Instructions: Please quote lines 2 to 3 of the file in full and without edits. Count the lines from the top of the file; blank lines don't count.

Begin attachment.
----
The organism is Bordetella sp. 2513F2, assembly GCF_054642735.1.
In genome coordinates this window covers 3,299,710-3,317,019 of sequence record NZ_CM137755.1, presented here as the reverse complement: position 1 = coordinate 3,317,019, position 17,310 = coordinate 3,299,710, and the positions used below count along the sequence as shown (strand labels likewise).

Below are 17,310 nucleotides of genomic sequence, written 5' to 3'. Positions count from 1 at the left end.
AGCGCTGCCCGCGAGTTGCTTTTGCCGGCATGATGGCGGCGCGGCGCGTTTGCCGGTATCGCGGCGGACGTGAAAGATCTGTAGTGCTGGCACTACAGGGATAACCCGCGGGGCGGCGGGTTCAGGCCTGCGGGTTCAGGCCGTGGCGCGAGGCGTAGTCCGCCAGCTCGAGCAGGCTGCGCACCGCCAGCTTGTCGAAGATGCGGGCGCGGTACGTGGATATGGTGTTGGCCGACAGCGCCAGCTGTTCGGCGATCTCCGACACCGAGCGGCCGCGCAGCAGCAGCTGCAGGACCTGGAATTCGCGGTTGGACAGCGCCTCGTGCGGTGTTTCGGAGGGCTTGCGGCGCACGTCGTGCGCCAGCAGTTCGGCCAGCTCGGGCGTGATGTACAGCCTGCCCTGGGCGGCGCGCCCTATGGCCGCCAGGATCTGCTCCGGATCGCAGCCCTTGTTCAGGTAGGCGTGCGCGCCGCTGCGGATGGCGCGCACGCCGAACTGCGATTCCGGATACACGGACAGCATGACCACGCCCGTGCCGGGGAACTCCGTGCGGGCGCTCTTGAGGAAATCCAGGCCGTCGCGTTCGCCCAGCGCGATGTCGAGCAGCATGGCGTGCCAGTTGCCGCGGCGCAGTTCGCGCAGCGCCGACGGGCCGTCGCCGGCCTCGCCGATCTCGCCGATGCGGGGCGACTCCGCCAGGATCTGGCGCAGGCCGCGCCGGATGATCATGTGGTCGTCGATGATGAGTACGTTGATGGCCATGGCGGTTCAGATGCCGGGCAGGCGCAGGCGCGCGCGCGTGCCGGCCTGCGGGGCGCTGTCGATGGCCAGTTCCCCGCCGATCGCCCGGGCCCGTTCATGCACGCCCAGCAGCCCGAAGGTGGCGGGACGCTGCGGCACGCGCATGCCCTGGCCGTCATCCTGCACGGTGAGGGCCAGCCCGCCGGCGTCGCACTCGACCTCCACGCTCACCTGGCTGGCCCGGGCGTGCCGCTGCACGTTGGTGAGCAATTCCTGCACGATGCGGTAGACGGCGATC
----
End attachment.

In genome coordinates this window covers 3,299,710-3,317,019 of sequence record NZ_CM137755.1, presented here as the reverse complement: position 1 = coordinate 3,317,019, position 17,310 = coordinate 3,299,710, and the positions used below count along the sequence as shown (strand labels likewise).

Below are 17,310 nucleotides of genomic sequence, written 5' to 3'. Positions count from 1 at the left end.